It may not be common knowledge, but the Gillard riding trail network in Kelowna’s Upper Mission is a very popular spot for the province’s mountain bikers.
For the better part of the decade, caretakers of the areas extensive trail network have been in a battle with the province over whether the trails are even allowed to be there.
“Forest land and natural resource operations had put no trespassing signs on the trails and their features.” said President of the Local Mountain Biking Club Jay Darby.
“Essentially those trails weren’t legally supposed to be there and that’s why we’ve entered into this agreement to formalize the trail network.”
The agreement with the province officially sanctioned the trails, which means the hard work local mountain bikers have been putting into the trail network and their features for the better part of 20 years will now become permanent.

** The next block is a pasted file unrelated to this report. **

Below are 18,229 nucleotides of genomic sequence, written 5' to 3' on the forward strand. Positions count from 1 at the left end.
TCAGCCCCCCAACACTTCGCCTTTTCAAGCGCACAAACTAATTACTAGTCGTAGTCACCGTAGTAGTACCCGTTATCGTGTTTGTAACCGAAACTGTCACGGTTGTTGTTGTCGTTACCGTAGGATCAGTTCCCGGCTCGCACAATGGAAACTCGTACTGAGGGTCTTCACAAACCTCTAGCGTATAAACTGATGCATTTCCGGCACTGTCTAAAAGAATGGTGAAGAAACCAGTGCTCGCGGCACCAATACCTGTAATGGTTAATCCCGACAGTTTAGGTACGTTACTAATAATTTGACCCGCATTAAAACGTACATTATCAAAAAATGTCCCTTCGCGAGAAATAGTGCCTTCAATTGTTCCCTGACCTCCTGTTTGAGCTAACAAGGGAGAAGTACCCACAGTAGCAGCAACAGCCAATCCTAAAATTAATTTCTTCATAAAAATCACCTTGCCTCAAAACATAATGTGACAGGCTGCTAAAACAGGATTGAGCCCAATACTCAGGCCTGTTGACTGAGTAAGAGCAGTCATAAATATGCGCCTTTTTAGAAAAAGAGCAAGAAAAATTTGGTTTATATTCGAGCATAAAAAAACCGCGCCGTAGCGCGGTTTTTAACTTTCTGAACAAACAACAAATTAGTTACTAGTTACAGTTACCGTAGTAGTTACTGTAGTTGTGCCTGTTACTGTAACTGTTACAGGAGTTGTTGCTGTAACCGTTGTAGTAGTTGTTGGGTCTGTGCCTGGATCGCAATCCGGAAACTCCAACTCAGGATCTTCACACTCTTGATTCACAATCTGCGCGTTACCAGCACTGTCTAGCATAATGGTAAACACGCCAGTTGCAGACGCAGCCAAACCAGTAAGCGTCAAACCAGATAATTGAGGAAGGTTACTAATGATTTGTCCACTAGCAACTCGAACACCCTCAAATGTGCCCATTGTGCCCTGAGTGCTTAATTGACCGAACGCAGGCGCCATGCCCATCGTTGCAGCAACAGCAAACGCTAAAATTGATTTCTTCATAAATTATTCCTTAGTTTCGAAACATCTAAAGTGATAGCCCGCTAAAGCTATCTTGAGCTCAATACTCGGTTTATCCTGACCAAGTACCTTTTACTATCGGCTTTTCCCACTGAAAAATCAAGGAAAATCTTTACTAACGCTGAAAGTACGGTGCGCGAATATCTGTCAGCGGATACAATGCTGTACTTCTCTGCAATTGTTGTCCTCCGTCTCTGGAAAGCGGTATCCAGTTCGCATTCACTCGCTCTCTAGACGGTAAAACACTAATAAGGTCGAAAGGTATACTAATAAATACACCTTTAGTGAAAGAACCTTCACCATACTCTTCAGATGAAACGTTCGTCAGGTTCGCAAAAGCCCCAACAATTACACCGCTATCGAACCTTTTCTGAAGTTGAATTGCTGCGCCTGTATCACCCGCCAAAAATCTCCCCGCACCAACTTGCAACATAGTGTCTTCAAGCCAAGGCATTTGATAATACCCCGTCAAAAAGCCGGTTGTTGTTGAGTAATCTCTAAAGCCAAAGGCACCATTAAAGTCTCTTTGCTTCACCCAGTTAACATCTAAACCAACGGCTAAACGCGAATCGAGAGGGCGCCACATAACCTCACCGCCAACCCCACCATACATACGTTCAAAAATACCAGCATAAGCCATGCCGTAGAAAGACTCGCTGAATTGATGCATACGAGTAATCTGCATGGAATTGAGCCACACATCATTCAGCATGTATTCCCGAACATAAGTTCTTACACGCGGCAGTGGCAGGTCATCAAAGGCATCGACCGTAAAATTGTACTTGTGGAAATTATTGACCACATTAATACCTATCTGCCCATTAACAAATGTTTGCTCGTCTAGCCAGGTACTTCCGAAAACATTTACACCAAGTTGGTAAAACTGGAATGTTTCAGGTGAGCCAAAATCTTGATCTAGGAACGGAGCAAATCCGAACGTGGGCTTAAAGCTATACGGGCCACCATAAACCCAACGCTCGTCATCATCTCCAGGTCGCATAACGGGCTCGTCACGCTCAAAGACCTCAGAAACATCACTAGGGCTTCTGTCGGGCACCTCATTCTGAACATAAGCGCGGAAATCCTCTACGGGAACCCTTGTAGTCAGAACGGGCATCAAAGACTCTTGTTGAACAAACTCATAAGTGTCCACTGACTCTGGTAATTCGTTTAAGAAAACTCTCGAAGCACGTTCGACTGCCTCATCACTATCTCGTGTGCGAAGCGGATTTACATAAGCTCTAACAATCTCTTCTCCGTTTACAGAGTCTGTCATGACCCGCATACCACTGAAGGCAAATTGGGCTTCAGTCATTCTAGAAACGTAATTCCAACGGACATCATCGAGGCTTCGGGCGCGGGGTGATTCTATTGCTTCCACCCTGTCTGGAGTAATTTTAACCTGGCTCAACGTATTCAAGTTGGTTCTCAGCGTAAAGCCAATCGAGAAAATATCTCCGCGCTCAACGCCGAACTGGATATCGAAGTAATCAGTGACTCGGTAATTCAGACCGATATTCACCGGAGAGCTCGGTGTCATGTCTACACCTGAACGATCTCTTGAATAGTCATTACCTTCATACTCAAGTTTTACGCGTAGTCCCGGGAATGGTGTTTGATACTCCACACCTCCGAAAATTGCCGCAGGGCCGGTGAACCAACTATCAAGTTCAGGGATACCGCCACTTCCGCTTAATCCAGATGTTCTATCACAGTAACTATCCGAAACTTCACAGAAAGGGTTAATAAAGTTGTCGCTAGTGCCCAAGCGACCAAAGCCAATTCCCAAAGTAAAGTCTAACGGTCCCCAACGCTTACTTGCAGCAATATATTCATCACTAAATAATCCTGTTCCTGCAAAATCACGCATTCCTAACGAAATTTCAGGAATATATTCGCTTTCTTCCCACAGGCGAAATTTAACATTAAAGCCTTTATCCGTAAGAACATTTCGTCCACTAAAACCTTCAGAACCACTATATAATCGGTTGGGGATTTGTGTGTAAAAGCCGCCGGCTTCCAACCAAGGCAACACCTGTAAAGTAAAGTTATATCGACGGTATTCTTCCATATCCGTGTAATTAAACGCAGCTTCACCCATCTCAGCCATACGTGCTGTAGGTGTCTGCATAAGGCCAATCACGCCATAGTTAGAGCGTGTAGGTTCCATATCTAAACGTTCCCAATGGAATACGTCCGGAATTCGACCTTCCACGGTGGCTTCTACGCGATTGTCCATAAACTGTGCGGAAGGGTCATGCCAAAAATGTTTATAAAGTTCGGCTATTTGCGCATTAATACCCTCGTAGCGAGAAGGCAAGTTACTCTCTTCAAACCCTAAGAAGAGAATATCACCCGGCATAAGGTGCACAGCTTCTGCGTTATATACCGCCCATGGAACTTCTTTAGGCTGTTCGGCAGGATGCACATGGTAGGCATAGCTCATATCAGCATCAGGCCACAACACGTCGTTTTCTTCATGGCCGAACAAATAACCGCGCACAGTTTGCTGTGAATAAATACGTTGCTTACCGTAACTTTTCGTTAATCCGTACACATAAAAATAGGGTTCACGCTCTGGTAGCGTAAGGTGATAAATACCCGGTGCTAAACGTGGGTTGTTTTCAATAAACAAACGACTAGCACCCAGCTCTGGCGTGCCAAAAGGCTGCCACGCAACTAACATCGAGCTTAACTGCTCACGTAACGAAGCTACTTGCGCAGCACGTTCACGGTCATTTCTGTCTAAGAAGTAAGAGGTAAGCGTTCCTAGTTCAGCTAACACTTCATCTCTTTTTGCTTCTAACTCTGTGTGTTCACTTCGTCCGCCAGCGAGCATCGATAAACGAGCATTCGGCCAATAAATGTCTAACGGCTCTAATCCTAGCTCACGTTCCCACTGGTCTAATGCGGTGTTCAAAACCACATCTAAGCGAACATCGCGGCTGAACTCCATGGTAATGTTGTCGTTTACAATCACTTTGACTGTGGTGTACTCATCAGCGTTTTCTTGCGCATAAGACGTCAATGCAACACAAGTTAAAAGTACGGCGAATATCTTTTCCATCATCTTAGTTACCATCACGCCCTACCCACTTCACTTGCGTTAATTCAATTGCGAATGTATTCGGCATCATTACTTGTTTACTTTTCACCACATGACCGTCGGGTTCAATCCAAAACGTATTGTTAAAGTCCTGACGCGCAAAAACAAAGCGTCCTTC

“The reason we’ve entered into this agreement with the province is to secure the network so we’re able to do these works and undertake the creation of a safe and well-built riding area,” said Darby.
Being sanctioned will bring with it the installation of proper signage, the construction of intermediate and beginner trails, a BC Cup level race course and all around safer trails.
“Kelowna can look at this as an exciting time because we’re now able to operate the network and provide better facilities like having parking infrastructure, so that we can promote it to a larger demographic and have better trails for the locals,” said Darby.
The trails are built by locals who put a great amount of time and energy, including their own finances, into developing and maintaining the trails and their features.
The agreement will protect the hard work that has been done by trail builders over the years and secure the Okanagans growing mountain bike scene for future generations.
Article Source: Kelowna Now